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Does Proper Use of Language Matter in Insurance?

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Since it’s back to school time, we thought we’d give a nod to one of the most important parts of any education: the proper use of English to communicate effectively.  Maybe it’s just us, but it seems that more and more professionals seem to have cut those classes a bit too often.  Our question is:  Does proper use of language matter?

This came to our mind recently when we heard an interview with Kyle Wiens.  Wiens is founder of two companies which depend heavily on good, usable documentation – iFixit,  and Dozuki,

Weins recently published a post in the Harvard Business Review’s blog, the title of which gives his his hiring standards: I Won’t Hire People Who Use Poor Grammar. Here’s Why.  In case anyone is confused, Wiens ‘ first paragraph clearly sets out his criteria:

“If you think an apostrophe was one of the 12 disciples of Jesus, you will never work for me. If you think a semicolon is a regular colon with an identity crisis, I will not hire you. If you scatter commas into a sentence with all the discrimination of a shotgun, you might make it to the foyer before we politely escort you from the building.”

Everyone in his company has to take a grammar test as part of the interview process, “including our salespeople, our operations staff, and our programmers.”  Programmers?  Yes.  According to Wiens, “programmers who pay attention to how they construct written language also tend to pay a lot more attention to how they code.”

We think this goes well beyond programmers.  We see casual use of language in business correspondence with knowledge workers, mangers, and executives.  We also think attention to detail in thought and writing is especially important in insurance.  We’ve noticed that a significant minority of the  email and other documents we receive is routinely painful to read, and, at times, ambiguous in content and meaning.

This seems very peculiar given the significance of words in the main physical product of insurance: policy documentation.  These documents are the entities that judges and other arbitrators use to determine the outcome of disputes between insureds and insurers.  And we all know how some of these decisions can impact the insurance business.

A classic case of the unintended consequences of a stray punctuation point is occurred in 2006 in a dispute between Rogers Communication and Bell Aliant.  A judge ruled that the placement of a comma indicated intent that was denied by Rogers.  The result was a judgement of $1million against Rogers.  In its coverage of the case, the New York Times noted that the moral of the story is: “Pay attention in grammar class.”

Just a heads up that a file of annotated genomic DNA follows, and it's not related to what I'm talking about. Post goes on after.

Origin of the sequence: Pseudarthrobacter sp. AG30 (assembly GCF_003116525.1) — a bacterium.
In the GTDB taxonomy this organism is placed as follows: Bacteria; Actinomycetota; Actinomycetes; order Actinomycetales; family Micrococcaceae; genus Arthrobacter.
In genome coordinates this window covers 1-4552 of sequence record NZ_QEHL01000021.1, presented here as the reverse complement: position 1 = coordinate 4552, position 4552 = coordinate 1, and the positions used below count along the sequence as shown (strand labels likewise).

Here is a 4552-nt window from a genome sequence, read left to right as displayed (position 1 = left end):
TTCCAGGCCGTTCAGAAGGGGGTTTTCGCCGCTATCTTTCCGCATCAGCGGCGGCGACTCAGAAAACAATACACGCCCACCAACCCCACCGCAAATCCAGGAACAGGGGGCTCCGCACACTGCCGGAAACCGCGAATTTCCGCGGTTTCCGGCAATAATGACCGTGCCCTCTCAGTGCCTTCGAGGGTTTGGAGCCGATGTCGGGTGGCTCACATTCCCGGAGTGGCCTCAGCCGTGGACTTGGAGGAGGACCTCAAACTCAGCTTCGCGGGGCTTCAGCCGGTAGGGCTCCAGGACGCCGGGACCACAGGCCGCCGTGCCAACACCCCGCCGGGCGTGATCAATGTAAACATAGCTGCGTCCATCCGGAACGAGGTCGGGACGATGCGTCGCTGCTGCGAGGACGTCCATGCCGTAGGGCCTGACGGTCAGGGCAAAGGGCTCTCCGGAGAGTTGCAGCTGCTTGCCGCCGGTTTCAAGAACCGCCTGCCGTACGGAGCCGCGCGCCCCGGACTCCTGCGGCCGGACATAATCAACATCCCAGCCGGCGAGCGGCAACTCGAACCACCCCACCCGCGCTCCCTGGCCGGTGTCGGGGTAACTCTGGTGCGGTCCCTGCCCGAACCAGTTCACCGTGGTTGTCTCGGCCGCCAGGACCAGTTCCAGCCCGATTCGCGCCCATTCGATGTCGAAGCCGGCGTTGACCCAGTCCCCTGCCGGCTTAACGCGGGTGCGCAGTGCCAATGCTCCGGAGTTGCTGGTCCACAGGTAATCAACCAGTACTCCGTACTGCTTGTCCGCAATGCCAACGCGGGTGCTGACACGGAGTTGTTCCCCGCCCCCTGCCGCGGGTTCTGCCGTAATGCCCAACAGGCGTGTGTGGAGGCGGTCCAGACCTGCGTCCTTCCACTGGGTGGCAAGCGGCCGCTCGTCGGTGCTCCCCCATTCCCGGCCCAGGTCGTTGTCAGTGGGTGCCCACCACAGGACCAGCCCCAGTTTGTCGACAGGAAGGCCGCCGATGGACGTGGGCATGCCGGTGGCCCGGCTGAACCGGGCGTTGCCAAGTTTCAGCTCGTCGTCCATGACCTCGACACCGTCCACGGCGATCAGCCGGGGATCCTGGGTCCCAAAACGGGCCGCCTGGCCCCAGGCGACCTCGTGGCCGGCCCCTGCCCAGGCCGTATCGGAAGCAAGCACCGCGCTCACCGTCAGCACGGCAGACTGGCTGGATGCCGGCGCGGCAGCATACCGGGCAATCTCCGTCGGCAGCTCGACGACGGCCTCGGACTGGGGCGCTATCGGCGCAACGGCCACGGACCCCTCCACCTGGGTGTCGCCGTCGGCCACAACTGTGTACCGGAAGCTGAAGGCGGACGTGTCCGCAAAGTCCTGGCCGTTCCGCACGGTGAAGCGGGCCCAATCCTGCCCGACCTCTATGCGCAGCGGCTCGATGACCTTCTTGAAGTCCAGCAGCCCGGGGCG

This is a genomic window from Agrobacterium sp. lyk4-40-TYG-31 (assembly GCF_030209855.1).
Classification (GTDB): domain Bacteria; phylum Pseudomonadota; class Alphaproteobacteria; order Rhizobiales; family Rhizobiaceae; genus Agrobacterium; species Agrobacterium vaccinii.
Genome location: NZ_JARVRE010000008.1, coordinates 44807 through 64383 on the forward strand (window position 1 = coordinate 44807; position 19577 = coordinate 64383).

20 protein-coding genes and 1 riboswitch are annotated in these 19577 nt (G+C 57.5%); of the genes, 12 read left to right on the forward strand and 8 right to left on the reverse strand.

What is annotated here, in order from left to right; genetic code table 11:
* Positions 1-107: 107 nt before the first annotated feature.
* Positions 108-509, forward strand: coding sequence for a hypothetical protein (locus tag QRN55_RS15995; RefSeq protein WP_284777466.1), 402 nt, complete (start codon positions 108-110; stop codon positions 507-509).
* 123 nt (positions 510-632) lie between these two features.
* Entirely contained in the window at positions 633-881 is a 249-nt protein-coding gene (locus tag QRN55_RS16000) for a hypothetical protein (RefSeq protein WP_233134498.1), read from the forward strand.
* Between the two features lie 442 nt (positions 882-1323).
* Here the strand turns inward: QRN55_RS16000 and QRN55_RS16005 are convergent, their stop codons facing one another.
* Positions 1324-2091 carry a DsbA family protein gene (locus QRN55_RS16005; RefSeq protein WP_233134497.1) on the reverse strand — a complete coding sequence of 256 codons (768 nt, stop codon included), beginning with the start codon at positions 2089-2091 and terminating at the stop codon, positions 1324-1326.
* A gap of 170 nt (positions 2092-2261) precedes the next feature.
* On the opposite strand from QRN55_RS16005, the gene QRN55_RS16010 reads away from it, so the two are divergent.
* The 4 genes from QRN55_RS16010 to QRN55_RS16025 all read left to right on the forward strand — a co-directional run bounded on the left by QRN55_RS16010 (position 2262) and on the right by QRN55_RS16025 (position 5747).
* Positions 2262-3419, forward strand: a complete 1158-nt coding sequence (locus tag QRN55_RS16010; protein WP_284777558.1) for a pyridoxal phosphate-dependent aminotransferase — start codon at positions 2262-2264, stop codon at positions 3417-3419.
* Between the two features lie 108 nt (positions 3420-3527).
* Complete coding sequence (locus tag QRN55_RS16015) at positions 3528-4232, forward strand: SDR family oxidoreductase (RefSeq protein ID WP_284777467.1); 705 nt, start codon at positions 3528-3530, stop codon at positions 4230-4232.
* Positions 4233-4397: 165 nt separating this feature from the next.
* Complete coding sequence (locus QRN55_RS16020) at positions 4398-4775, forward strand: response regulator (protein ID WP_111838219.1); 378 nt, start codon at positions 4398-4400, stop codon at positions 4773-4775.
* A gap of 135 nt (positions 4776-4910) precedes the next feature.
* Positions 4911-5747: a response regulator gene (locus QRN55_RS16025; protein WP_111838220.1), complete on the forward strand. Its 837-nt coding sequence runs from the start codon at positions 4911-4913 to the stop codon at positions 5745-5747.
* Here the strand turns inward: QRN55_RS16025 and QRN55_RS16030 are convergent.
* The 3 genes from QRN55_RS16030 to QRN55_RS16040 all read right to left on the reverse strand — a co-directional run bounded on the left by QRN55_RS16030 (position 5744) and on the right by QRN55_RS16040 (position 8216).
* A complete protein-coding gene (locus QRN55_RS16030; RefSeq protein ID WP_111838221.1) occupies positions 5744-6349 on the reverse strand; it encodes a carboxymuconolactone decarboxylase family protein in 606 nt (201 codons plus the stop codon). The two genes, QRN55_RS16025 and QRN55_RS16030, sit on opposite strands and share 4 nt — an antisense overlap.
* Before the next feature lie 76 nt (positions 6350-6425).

Are we just being cranky or do you see issues with the written language of insurance professionals?  If you do, what is the impact, and, most importantly, what could and should be done?

8 Comments

Darryl May

A judge ruled that the placement of a common indicated intent that was denied by Rogers.

I think you may need to change to “a comma”. Just an fyi.

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Insurance-Canada.ca BlogEditor

Thanks, Darryl … This highlights one more important point: spell check is not enough!

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M. Griffin

I guess spelling should be right next to punctuation as a must at school……….at 7:41 AM a “comma” could become “common”

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Insurance-Canada.ca BlogEditor

Agreed. However, this editor’s problem was not with spelling. It was a lack of discipline to do a final, thorough proofing.

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Jonathan Hunt

“In it’s coverage of the case…” – Sorry editor, Weins isn’t going to hire you because of another error. The possessive pronoun “its” has no apostrophe. “It’s” (with an apostrophe) is a contraction for “it is”.

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Insurance-Canada.ca BlogEditor

It is gratifying that there are so many thorough reviewers available.

The editor is crafting a resignation letter, and will ask for outside proof reading help before submitting. His only other problem is that he doesn’t know to whom to address the letter.

Sincere thanks to all.

– Ed.

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Ian Totman

“Does proper use of language matter?” Clearly it matters in legal documentation (Policy DEC pages, much correspondence). But how important is it in internal documentation/correspondence?

In my experience this needs to be combined with “Does proper time spent on thinking and proof-reading matter?” Many (most?) cases where there is a lack of clarity in internal communication seem to come about as a result of the writer not taking the time to organize their thoughts…to re-read and revise. They can express themselves verbally, but don’t take the time to lay out the document so that their points are clear and coherent.

So I agree with your point about communications that are “…painful to read, and, at times, ambiguous in content and meaning”. This is the bigger problem. We can work on the overuse of commas later!

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Insurance-Canada.ca BlogEditor

Thanks, Ian. I couldn’t agree more. I like use a guide I heard in the early days of internet email: “Before pushing the ‘send’ button, picture the email you are about to send as appearing on your company’s letterhead, with your boss on the cc list”.

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